Shedding their earlier reluctance, general insurance companies are now providing cover for commercial vehicles in a bigger way. This is seen from the size of the ‘declined risk pool’, which has shrunk to Rs 175 crores from Rs 3,500 crores a year ago. The declined risk pool is a mechanism by which insurers transfer risks they are unwilling to have on their books to a pool administered by General Insurance Corporation.
The declined risk pool was itself a replacement of the erstwhile third party motor insurance pool which was set up in 2007 to stem losses that were bleeding general insurers. Claims were often higher than 200% of the premium collected. Under the new declined pool, companies can frame their own underwriting policies and take a call on which vehicles are to be accepted on their own books and which are to be ceded to the ‘declined risk pool.
Looking at the size of the declined pool, it is just about 5% of the earlier pool. So, it has become almost insignificant and one can only infer that it will not make any difference to the market whether this pool remains or is discontinued. The reduction in the size of the pool is a positive development as it shows that now there will be no supply-side constraints for third party motor insurance.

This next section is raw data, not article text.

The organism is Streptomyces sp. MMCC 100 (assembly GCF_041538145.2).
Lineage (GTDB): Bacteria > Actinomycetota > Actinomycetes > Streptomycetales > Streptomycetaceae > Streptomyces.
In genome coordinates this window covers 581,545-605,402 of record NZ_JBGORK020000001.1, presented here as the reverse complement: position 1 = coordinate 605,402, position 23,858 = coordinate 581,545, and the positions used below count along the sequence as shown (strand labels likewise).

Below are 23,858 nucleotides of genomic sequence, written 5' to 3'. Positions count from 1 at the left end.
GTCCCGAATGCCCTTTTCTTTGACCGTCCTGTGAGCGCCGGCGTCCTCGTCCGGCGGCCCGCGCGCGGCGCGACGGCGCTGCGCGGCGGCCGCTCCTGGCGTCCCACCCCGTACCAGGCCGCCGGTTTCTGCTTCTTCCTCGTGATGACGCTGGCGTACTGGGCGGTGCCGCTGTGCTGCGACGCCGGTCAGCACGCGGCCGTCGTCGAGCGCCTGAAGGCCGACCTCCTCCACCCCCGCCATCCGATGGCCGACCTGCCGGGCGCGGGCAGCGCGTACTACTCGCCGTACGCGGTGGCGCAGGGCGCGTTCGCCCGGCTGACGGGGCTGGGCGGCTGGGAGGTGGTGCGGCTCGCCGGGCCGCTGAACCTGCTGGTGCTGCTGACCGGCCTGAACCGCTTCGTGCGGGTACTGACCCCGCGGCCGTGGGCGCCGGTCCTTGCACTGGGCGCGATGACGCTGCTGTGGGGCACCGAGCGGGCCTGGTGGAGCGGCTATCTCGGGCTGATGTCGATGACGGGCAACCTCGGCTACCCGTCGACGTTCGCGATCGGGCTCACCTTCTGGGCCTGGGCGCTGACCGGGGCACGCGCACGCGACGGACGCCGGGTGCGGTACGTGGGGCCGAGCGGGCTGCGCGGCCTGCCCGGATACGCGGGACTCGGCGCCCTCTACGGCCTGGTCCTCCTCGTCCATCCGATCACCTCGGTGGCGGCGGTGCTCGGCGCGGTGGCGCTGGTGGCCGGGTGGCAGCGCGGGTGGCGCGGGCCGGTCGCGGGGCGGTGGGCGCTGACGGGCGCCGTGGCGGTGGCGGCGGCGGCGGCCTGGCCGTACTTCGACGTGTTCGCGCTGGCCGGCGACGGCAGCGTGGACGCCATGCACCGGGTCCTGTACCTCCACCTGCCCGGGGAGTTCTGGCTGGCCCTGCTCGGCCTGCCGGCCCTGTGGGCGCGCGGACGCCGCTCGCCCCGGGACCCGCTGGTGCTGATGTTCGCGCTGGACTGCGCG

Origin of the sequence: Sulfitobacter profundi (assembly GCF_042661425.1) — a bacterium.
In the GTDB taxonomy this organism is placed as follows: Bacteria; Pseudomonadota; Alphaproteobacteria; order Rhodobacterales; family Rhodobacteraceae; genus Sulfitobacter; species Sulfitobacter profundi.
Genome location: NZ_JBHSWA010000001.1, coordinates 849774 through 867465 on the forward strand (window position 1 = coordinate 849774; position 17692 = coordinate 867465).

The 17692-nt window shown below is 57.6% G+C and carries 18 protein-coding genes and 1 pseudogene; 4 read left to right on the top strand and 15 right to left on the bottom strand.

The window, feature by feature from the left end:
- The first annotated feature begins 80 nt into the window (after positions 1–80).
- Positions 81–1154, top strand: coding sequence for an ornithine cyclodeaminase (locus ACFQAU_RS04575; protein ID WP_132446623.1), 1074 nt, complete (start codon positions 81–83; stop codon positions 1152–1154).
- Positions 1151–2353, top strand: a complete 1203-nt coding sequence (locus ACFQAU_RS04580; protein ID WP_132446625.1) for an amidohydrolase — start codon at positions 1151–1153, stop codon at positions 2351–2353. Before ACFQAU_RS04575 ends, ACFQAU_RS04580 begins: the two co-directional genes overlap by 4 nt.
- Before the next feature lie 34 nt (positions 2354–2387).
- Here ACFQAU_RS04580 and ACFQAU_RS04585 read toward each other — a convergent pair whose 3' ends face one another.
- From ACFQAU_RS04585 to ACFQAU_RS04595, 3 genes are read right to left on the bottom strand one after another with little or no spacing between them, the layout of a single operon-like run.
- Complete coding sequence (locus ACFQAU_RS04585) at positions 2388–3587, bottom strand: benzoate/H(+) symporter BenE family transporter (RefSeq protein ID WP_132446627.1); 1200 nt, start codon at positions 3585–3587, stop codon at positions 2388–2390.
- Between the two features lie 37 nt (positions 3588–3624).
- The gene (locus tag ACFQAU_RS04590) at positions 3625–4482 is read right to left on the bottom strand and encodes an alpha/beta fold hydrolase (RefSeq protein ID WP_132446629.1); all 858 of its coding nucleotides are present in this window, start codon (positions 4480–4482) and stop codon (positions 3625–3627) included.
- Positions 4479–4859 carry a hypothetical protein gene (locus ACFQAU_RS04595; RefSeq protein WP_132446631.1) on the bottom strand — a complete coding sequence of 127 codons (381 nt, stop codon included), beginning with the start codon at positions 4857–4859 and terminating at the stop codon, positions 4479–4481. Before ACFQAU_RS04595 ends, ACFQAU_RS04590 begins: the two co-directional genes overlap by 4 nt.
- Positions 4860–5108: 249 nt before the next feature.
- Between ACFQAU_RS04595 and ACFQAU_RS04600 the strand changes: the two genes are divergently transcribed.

Insurers say that declined risk pool has worked better because insurers have started retaining risks, and they have a choice in what they want to retain. The efficiency of managing claims has also improved as earlier everything was going to the pool.
However, general insurers feel that the pricing of the premium of third party motor insurance, which is determined by Insurance Regulatory and Development Authority (IRDA), is still not adequate and the impact of the retention of risk by general insurers would have to be seen over a longer term.